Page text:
WASHINGTON, DC, Nov 2 — Crime is top of mind in advance of the midterm elections. A new Gallup poll shows that voters haven’t been this scared since 1972 — half a century ago. The results of its new survey was reported just last week; it found that: 56% say there is more crime where they live, up five points, and 78% think there is more crime nationwide.
The results of the Gallup survey echoed the findings of a January analysis by the Council on Criminal Justice Violent Crime Working Group. The Council issued a news release at that time that reported: “Homicide counts in major American cities continued to climb in 2021, but the pace of the increase slowed…Drawing on crime data from a sampling of 22 cities, the study found that the number of murders in 2021 was 5% higher than counts recorded in 2020, representing 218 additional murders in those cities, and 44% greater than in 2019, representing 1,298 additional lives lost. Sixteen of the 22 cities reported a rise in homicide last year, ranging from increases of 108% in St. Petersburg to less than 1% in Memphis and Baltimore, while six, including Seattle and Omaha, saw a decline.”
Another more recent poll conducted by POLITICO/Morning Consult showed that 75% of their respondents expressed fear that violent crime is increasing nationally and 60% said the issue will determine who they vote for.
Democrat candidates in the upcoming elections are dismissing the fact that voters are scared but mostly dismissive when it comes to taking the blame for the crime surge in recent years. However, two prominent Democrats have admitted — in print — that the party owns the blame. They are Douglas Schoen, who served in the Clinton White House and counseled Hillary Clinton in her run for the presidency in 2016, and Andrew Stein, a Democrat who served as New York City Council president, 1986-94. They published an OpEd piece in the Wall Street Journal back in August. In it, they admitted that the “rise in crime is largely the byproduct of far-left criminal-justice and policing reforms that Democratic cities and states have adopted over the past few years. Such policies include sweeping and indiscriminate police budget cuts, reckless sentencing guidelines and cashless bail.”
Schoen and Stein pulled no punches and predicted that the crime surge “could spell more trouble for Democrats” come November. Their advice for Democrats running for office in the midterms: show that you care and that you are serious about the issue, that you will increase funding for police, that you back “stop, question and frisk” protocols, that you oppose prosecutors who are soft on crime.
Washington Examiner investigative reporter Sarah Westwood says that some Democrats up for election or reelection next week are taking a “tough-on-crime” approach in their campaigns. “But,” in a report last week, she noted that “their efforts to rebut the waves of Republican criticism hitting them across the country could come too late, and reflect too small a view within the Democratic Party, to sway voters who consider public safety their top concern…GOP candidates up and down the ballot have focused their campaigns heavily on the national rise in crime that, they’ve argued in numerous races, Democrats allowed to proliferate by supporting liberal criminal justice reform.”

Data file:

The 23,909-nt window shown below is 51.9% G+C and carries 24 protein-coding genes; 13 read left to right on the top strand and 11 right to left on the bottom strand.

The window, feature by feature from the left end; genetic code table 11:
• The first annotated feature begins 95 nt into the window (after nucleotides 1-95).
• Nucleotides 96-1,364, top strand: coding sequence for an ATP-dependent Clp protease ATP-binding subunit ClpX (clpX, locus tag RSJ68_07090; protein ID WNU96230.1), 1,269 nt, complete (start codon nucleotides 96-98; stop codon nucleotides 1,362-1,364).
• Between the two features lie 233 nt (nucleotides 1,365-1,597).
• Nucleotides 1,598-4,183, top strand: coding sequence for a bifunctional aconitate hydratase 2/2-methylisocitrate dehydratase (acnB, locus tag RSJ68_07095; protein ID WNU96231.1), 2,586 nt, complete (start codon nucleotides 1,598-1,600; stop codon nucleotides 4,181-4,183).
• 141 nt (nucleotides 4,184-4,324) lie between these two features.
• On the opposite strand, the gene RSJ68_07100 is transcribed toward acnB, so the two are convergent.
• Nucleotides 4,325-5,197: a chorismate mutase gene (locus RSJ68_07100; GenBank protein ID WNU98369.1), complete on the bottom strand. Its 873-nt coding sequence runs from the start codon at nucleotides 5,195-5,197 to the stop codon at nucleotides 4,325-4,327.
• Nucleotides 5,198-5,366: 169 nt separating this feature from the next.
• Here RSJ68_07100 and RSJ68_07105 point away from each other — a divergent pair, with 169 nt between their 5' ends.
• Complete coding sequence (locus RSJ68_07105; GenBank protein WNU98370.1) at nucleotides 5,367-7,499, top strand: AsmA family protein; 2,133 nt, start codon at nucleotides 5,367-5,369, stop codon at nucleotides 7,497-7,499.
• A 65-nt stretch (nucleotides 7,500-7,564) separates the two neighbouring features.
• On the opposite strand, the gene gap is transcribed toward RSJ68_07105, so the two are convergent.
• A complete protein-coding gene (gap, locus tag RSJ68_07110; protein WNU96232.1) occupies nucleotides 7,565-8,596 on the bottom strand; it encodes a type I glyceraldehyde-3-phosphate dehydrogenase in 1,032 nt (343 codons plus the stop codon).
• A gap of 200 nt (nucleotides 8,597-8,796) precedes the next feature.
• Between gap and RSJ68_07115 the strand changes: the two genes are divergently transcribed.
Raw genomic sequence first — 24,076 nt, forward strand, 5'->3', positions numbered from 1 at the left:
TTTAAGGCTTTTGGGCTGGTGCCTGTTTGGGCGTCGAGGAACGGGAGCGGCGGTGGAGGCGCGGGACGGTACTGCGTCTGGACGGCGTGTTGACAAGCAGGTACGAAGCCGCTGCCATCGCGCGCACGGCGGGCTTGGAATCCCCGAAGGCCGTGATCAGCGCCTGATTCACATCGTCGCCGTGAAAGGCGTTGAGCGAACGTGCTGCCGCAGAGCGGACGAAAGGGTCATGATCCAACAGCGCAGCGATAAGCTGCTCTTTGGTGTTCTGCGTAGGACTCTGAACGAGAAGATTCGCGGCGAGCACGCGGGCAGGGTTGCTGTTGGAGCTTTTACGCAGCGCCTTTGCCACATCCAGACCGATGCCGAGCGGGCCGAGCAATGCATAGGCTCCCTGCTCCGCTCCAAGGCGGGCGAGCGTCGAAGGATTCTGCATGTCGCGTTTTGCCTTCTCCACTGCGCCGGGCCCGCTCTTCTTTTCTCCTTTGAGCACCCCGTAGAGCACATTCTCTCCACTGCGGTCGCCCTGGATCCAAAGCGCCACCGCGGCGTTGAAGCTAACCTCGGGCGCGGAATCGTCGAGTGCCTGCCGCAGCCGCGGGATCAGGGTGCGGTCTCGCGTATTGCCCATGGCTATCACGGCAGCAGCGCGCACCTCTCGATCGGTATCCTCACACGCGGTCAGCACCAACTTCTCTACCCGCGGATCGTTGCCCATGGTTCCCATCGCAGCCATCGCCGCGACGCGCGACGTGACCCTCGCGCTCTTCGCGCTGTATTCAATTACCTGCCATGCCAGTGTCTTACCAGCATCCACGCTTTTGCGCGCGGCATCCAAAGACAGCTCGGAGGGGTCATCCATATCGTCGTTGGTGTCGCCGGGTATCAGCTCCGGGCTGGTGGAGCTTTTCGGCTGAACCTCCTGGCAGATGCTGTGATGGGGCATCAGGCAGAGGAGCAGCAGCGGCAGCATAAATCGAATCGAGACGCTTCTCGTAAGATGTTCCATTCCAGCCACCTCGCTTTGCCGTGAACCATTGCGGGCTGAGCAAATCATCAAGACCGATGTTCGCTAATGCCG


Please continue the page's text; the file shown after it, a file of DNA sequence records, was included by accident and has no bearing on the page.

Some Democrat candidates are seeking to present themselves as being ready to deal with what some might call the “crime wave.” However, reporter Westwood suggests it may be too little, too late, citing Syracuse University political science professor Grant Reeher. He says, “Why do you want to be bringing up that fear and then turning around and saying, ‘Elect me as a continuation of the times that produced that’?”
In a recent interview with AMAC’s CEO, Rebecca Weber, on her Better For America podcast, Conservative political commentator and candidate, Joe Pinion, who is challenging the current Senate Majority Leader Chuck Schumer in the upcoming midterm elections, offered his take on the issue of crime in New York State. He said “There is no accountability in our laws anymore here between the cashless bail that they passed and also the defunding of the police before they restored the police budget back to previous levels. What has happened in that gulf is that we’ve seen officers resign in mass. We have seen communities overrun by criminals that should still be behind bars. People [criminals included] should always be given a pathway to redemption. But redemption requires people to acknowledge the pain that they have ushered into the world. If they have not actually made that commitment to change then a second chance is actually weaponizing our own compassion at the expense of those who have done nothing wrong. Innocent people are being killed. Innocent people are being shot.”
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